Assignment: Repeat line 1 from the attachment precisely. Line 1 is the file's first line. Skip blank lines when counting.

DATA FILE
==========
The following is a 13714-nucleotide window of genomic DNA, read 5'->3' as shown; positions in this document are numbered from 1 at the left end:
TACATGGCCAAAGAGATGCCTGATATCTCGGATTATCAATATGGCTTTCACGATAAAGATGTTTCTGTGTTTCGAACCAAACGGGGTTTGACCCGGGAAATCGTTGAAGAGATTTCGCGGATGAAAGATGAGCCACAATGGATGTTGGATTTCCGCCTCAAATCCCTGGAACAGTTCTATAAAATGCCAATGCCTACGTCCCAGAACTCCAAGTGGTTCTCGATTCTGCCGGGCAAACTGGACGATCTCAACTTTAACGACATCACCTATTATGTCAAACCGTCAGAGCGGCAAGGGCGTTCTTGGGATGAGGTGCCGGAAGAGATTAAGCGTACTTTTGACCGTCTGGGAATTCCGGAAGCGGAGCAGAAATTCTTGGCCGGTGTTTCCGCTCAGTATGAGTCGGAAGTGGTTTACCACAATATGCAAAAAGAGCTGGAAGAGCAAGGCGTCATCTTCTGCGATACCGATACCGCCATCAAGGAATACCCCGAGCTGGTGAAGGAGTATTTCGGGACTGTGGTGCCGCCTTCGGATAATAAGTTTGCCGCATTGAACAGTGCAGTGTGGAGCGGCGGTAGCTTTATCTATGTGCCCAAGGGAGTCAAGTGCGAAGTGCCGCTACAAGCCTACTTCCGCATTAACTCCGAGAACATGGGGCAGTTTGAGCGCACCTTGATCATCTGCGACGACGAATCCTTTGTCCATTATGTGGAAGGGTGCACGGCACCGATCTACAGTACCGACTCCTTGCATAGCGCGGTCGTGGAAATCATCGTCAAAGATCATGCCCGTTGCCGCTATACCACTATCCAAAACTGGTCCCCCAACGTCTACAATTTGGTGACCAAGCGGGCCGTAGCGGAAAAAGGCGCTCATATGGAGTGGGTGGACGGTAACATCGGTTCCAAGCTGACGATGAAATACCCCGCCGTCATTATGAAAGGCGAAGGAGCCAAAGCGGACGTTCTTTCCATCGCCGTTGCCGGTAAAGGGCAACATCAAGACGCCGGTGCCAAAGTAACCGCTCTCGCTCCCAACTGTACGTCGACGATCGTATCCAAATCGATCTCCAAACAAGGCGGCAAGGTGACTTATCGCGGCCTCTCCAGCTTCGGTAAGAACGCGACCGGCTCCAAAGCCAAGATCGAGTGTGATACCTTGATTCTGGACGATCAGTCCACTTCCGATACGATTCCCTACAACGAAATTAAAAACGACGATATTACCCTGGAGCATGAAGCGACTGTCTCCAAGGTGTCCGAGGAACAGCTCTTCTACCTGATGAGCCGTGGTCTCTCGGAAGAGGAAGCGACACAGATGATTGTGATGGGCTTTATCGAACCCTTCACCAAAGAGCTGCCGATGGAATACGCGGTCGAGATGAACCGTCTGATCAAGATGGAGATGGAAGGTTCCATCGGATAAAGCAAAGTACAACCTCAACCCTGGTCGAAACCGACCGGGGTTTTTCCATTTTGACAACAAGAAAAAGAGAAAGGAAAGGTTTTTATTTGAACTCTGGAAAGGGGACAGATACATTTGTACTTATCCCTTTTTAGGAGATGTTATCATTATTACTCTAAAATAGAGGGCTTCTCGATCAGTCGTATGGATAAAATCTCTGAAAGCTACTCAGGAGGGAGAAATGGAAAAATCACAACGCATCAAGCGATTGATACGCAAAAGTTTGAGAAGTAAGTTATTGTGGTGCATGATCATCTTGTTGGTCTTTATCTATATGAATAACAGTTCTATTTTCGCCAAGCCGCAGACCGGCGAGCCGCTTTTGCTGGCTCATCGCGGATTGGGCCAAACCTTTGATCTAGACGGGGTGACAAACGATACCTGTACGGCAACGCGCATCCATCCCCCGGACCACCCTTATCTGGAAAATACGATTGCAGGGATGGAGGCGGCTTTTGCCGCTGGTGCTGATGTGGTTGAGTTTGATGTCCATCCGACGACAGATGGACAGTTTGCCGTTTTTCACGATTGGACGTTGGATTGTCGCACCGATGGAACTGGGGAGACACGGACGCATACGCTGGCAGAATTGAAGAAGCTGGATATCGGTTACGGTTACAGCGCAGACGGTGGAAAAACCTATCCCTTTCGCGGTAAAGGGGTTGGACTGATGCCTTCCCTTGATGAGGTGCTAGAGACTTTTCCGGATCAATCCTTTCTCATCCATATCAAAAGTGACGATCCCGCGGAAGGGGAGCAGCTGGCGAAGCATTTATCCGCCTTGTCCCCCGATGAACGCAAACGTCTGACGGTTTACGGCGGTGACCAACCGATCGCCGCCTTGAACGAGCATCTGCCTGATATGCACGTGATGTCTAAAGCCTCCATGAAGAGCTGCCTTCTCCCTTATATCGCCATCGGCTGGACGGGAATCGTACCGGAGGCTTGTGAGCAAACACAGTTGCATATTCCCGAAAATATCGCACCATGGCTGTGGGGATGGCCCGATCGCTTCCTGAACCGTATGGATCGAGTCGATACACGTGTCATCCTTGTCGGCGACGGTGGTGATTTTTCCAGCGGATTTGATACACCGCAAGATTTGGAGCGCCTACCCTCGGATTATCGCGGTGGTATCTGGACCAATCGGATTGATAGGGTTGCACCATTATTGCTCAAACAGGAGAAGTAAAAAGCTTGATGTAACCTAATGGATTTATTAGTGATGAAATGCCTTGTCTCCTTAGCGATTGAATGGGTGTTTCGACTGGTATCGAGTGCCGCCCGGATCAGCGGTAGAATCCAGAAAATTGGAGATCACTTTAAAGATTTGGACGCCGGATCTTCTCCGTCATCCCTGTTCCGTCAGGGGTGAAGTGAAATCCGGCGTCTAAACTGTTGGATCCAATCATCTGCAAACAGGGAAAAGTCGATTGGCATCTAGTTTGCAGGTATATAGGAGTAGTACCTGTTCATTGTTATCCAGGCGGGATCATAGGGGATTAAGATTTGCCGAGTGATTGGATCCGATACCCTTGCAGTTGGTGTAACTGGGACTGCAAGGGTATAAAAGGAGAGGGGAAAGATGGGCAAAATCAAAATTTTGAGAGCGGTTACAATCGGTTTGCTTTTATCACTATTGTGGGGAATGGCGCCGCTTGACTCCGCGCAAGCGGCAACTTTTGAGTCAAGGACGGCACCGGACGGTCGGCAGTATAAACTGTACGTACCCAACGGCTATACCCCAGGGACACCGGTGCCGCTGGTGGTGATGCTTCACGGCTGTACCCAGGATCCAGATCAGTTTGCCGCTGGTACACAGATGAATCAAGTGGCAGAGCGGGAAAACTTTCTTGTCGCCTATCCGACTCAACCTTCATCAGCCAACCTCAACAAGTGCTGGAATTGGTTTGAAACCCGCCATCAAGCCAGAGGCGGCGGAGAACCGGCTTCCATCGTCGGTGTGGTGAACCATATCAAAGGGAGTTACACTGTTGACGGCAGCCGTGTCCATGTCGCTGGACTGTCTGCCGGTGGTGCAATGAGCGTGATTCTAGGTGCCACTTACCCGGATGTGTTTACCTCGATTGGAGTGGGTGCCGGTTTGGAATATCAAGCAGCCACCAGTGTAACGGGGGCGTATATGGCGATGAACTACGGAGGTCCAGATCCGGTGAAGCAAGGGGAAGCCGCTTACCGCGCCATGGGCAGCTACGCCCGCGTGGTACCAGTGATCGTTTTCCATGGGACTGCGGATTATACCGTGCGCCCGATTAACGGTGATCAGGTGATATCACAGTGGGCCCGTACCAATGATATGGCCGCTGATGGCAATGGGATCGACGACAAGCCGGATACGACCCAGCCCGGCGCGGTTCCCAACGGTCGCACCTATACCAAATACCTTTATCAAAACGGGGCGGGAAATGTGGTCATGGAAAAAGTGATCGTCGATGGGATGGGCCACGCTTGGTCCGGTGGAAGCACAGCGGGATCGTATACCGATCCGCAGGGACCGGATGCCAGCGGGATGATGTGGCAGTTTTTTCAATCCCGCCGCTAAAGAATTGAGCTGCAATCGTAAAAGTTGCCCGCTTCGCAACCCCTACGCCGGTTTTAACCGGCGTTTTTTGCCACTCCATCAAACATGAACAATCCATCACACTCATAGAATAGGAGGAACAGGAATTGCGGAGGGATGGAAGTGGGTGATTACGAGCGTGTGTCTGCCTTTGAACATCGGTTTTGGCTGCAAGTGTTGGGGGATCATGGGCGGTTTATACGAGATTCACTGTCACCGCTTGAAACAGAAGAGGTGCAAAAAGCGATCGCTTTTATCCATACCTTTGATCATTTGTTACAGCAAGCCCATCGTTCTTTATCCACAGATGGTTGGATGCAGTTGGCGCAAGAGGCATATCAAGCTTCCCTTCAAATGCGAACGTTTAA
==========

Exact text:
The following is a 13714-nucleotide window of genomic DNA, read 5'->3' as shown; positions in this document are numbered from 1 at the left end: